Off-Premise Alcohol Sales Headed To Permanent Status

Off-Premise Alcohol Sales Headed To Permanent Status
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OCEAN CITY — A pair of bills circulating in the General Assembly seeking continual alcoholic beverages for off-premise consumption or delivery passed through their respective chambers this week.

When COVID-19 emerged around this time last year and Governor Larry Hogan declared a state-of-emergency, restaurants and bars were closed to the public and many went to a carryout and delivery model including modified ways of selling alcohol. The state and allied local liquor boards relaxed the rules for selling beer, wine and spirits through carryout or delivery and mixed drinks in sealed containers for off-site consumption.

While certainly not ideal, the relaxed rules sustained many businesses for several weeks, allowing them to generate some revenue and keep people employed. Although many of the key metrics have stabilized, a pair of bills have been introduced in the General Assembly allowing establishments to continue to sell alcoholic beverages for off-premise consumption or delivery permanently.

Senate Bill 205, introduced by Senator Sally Hetterman (D-Baltimore), was passed on third reading by the full Senate on a 46-1 vote on Monday. House Bill 12, introduced by a trio of western shore Delegates, also passed on third reading by the entire House with a 128-4 vote last week. Both bills have now crossed over to committees in the respective chambers for reconciliation before final passage.

According to language in the bills, a restaurant, bar or tavern that is licensed to sell alcoholic beverages for on-premise consumption is authorized to sell those same alcoholic beverages, including a mixed drink or closed container, for off-premise consumption or delivery if the alcoholic beverage is purchased along with prepared food other than pre-packaged snacks.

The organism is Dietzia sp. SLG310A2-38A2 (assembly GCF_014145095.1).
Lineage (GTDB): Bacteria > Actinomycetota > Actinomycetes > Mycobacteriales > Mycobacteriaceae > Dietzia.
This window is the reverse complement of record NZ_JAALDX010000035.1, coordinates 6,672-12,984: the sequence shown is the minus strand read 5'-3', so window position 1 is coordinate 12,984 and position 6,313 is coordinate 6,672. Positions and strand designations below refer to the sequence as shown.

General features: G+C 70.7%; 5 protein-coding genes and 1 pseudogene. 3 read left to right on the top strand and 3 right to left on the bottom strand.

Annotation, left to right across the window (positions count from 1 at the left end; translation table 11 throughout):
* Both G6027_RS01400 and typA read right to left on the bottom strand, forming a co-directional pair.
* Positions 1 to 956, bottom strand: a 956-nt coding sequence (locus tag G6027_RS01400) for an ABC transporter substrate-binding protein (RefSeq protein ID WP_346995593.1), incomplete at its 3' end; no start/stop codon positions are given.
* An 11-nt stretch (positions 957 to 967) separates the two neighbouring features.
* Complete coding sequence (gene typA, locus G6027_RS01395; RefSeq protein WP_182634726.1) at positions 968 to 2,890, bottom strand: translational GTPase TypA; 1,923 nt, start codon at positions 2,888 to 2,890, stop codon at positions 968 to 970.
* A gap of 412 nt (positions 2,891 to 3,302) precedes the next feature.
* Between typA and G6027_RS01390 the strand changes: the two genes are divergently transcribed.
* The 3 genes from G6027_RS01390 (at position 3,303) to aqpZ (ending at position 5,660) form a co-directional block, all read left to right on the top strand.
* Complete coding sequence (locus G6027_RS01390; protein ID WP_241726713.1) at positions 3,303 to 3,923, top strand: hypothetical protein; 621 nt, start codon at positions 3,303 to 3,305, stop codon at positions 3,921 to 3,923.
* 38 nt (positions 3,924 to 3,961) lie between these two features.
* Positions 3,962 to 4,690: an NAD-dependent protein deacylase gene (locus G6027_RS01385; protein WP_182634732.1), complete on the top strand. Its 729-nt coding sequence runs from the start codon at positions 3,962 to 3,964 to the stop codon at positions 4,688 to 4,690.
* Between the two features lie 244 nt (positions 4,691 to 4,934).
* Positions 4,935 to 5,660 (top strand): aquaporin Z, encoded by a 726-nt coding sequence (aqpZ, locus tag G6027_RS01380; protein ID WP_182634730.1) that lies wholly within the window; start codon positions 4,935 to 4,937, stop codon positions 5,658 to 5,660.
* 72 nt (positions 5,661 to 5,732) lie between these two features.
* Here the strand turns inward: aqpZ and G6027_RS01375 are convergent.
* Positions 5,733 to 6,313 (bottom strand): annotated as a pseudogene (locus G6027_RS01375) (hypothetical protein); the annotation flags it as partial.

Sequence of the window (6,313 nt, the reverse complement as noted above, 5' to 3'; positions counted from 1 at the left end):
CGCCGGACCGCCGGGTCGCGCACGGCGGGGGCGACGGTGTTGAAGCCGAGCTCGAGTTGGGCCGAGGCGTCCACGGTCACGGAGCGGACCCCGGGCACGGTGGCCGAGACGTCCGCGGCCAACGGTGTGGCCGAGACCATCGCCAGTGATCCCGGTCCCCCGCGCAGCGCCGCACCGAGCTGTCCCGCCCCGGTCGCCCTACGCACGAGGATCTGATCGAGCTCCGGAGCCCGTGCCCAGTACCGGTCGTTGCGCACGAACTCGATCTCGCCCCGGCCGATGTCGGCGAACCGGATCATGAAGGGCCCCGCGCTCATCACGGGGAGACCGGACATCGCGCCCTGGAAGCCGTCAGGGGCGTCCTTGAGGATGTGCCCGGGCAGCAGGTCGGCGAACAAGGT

The purchaser must be at least 21 years of age and provide valid identification at the point of sale if the beverages are picked up, or off-site if the beverages are delivered. Alcoholic beverages sold for off-premise consumption or delivery must be in the manufacturer’s original sealed container, or if the beverages are mixed drinks or cocktails, must be served in a container sealed with a cap, cork or lid with no holes for straws or sipping. Off-premise alcohol sales would have to end by 11 p.m., according to language in the bill.

The bill authorizes a county to adopt a local law or ordinance that allows holders of certain classes of liquor licenses to sell alcoholic beverages off-premise under the described conditions with the approval of the local licensed beverage commissions. The licensed beverage commissions would be prohibited from charging an additional fee to the establishments for the privilege.

State Senator Mary Beth Carozza (R-38) was among the senators voting in favor of the legislation this week, calling the carryout provision a “lifeline” during these challenging times.

“Senate Bill 205 is an absolute top priority for the very survival and long-term recovery of our restaurants in each one of your districts,” she said. “I grew up in the restaurant business. Throughout the entire COVID-19 pandemic, I have been working with our local restaurants on their very survival and keeping jobs in those restaurants. This legislation is essential to our Maryland restaurants’ long-term COVID recovery.”

Maryland Comptroller Peter Francot first championed the idea late last summer.

“These are sensible reforms, I believe, to Maryland’s outdated alcohol statutes, and I believe these temporary changes should be made permanent,” he said. “It’s why I’ve asked Governor Hogan to allow these changes to remain in place through the 2021 legislative session, which would give the Maryland General Assembly an opportunity to memorialize these changes into law.”

About The Author: Shawn Soper

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Shawn Soper has been with The Dispatch since 2000. He began as a staff writer covering various local government beats and general stories. His current positions include managing editor and sports editor. Growing up in Baltimore before moving to Ocean City full time three decades ago, Soper graduated from Loch Raven High School in 1981 and from Towson University in 1985 with degrees in mass communications with a journalism concentration and history.